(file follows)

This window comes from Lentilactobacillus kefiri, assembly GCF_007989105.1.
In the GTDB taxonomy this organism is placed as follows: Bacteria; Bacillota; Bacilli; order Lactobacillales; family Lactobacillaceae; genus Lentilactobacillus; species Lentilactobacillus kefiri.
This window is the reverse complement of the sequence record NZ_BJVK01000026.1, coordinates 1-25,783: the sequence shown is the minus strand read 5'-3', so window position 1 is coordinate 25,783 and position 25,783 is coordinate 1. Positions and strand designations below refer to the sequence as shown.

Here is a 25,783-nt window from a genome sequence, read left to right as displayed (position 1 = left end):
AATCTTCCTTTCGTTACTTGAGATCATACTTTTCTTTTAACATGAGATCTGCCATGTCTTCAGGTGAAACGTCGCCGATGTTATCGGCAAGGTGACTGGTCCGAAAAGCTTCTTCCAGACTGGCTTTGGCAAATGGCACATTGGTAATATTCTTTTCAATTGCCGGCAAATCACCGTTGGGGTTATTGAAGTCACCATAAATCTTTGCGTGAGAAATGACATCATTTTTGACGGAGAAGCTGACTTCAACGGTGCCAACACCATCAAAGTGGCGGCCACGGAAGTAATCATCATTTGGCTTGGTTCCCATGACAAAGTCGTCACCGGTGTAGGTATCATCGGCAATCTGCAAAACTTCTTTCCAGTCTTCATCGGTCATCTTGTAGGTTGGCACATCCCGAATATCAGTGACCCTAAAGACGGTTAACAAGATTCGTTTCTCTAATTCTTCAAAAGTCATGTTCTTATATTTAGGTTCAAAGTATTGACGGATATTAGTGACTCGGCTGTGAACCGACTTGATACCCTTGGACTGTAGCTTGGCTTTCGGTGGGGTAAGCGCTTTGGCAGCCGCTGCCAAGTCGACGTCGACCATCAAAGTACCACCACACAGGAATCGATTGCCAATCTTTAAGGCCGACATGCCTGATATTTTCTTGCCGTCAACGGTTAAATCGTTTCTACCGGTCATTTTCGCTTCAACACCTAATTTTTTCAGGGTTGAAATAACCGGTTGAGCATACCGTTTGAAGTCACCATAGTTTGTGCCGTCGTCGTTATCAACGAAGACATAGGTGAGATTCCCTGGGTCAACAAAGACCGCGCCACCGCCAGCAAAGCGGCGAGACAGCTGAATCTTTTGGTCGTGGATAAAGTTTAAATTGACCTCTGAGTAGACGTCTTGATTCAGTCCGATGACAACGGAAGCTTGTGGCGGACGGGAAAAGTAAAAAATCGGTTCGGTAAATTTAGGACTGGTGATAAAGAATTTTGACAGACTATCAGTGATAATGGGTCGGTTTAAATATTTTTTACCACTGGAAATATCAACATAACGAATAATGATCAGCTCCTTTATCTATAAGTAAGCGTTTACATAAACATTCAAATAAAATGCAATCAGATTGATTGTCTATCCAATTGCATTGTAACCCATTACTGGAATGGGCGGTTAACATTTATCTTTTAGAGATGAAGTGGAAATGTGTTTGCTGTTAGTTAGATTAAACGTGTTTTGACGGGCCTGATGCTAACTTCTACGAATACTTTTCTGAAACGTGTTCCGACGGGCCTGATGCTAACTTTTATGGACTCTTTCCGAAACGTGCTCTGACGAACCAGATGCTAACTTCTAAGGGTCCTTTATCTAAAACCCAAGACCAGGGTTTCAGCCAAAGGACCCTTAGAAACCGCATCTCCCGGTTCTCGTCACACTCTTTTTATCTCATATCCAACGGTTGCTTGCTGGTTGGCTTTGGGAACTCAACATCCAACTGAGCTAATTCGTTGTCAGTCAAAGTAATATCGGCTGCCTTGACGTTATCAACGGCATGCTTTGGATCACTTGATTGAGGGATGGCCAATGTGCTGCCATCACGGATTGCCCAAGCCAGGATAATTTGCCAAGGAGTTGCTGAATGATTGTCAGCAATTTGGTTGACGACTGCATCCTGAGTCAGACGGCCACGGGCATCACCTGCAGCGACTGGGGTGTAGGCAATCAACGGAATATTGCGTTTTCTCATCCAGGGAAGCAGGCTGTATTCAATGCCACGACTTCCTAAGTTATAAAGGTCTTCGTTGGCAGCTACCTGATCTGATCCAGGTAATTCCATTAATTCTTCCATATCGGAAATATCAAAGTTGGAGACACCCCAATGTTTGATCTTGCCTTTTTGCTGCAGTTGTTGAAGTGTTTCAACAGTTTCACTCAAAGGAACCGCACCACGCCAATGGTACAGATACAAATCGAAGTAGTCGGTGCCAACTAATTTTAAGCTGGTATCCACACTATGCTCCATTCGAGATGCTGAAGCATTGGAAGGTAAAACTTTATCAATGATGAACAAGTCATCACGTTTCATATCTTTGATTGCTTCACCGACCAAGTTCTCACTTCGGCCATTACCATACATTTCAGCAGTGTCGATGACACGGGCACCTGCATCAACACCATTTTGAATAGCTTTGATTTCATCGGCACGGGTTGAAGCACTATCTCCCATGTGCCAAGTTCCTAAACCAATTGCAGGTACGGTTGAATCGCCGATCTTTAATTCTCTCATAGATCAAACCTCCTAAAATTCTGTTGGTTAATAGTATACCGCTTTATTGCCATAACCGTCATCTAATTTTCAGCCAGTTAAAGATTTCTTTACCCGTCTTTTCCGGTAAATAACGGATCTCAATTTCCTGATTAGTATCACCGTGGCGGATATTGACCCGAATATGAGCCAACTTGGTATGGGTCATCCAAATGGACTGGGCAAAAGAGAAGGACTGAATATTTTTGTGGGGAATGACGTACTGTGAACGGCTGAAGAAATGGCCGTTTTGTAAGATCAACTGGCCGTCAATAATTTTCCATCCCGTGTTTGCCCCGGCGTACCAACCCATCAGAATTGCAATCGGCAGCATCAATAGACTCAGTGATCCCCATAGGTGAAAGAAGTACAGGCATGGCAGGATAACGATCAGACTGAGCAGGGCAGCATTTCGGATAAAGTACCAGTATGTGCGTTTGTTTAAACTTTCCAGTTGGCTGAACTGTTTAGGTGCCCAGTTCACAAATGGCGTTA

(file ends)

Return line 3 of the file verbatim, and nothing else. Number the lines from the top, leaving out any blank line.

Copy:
This window is the reverse complement of the sequence record NZ_BJVK01000026.1, coordinates 1-25,783: the sequence shown is the minus strand read 5'-3', so window position 1 is coordinate 25,783 and position 25,783 is coordinate 1. Positions and strand designations below refer to the sequence as shown.